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Auckland rail link: taxpayers billed for massive transport stepchange


The government has confirmed support for Auckland's city rail link, but it will delay construction of the project by five years.

Prime Minister John Key told media this afternoon the government wants the project to begin in 2020; the Auckland Council wants construction to begin in 2015-16.

"The advice we've had is that a 2020 start date is more in line with the likely best use of that," Mr Key says.

"We think it reflects more accurately the demand flow that will come for the rail link."

He says it's not realistic for Aucklanders to pay for the project themselves, although he has not said whether the government will pay for half of the construction cost as Auckland Council wants.

Mr Key has not ruled out using proceeds from state asset sales to help pay for the link. He says bottlenecks in Auckland lead to higher costs for all New Zealanders.

"The reality is that Auckland is experiencing a lot of internal and external migration so ultimately we need to build more infrastructure."

Auckland mayor Len Brown says the government’s agreement to fund the City Rail Link represents a major step forward for Auckland.

“The government has now given us a huge challenge to respond to. Along with the electrification of rail, the CRL will be the biggest advance in Auckland transport since the Harbour Bridge.

“Building the CRL is my number one priority as mayor. It will be a vital piece of infrastructure for Auckland’s economy, and will enable us to better meet  the challenges of a growing city."

The CRL will double the capacity of the existing rail network and slash travel times, he says.

“Removing the cul-de-sac at Britomart will enable our city’s rail network to move at least twice as many passengers as we do now. Travel times from the west and south will be slashed by up to half an hour.

“The economic benefits should not be understated. We expect the working population of Auckland’s city centre to double by 2041. This will lead to gains in productivity that will more than double the city centre’s economy.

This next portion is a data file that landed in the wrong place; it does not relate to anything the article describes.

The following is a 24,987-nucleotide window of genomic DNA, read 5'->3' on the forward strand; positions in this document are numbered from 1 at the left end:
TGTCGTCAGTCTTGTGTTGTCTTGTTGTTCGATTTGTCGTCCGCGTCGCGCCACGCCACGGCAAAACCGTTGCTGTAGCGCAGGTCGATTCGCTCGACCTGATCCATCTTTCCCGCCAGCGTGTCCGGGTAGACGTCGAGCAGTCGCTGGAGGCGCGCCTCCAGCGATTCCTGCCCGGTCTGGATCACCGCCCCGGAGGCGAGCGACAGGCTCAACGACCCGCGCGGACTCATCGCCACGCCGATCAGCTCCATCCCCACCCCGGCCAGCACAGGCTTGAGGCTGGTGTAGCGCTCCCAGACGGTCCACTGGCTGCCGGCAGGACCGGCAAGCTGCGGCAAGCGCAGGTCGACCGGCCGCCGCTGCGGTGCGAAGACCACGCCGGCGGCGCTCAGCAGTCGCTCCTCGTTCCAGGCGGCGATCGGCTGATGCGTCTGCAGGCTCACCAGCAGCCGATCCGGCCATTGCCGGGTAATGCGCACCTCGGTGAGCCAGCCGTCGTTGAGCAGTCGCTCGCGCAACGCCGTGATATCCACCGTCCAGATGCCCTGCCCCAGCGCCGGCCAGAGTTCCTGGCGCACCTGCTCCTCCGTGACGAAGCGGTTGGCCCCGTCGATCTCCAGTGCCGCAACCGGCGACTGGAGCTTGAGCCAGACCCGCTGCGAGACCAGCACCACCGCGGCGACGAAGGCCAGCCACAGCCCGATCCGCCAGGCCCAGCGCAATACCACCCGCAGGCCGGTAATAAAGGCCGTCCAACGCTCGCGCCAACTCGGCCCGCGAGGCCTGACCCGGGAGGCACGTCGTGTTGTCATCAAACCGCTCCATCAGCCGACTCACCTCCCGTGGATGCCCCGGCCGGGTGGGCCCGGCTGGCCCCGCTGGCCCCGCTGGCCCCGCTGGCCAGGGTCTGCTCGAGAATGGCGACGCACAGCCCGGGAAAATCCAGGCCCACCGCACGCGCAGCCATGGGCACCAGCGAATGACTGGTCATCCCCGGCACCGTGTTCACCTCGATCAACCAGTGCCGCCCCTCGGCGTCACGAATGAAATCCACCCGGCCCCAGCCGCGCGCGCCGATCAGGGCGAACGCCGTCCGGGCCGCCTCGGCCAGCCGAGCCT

“In this context, being able to move people into and around the city more easily is critical to recognizing our economic potential. And it’s critical to our ability to remain internationally competitive for jobs and investment.”

Councillor Cameron Brewer says the council now needs to get its alternative funding sources for the project sorted.

“The government probably needs to lock down its contribution in dollar terms, as the project costs have reportedly gone up six fold in the past eight years.

"It’s now time to put a line in the sand. We’ve got to make sure the costs don’t keep running away for the likes of taxpayers and Aucklanders.

“Already this 3km tunnelling project is set to cost nearly $1 million a metre. That’s $10,000 a cm or $1000 a mm.

"Auckland and taxpayers now need to get some cost certainty and containment."


The government is expected to confirm taxpayer support for Auckland's city rail link, despite its earlier criticism of the project.

But the project will be delayed five years to start in 2020.

This follows a TV3 story today claiming the government would invest billions of dollars – not only for the rail link – but for a transport plan billed as a massive stepchange for Auckland city transport.

The CRL is a 3.5km tunnel which would connect Auckland central's Britomart station to the Western line at Mt Eden. Its route would mostly be under Albert St. 

Auckland Council wants the government to pay for half the project, which is expected to cost $2.86 billion ($2.4 billion in today's terms).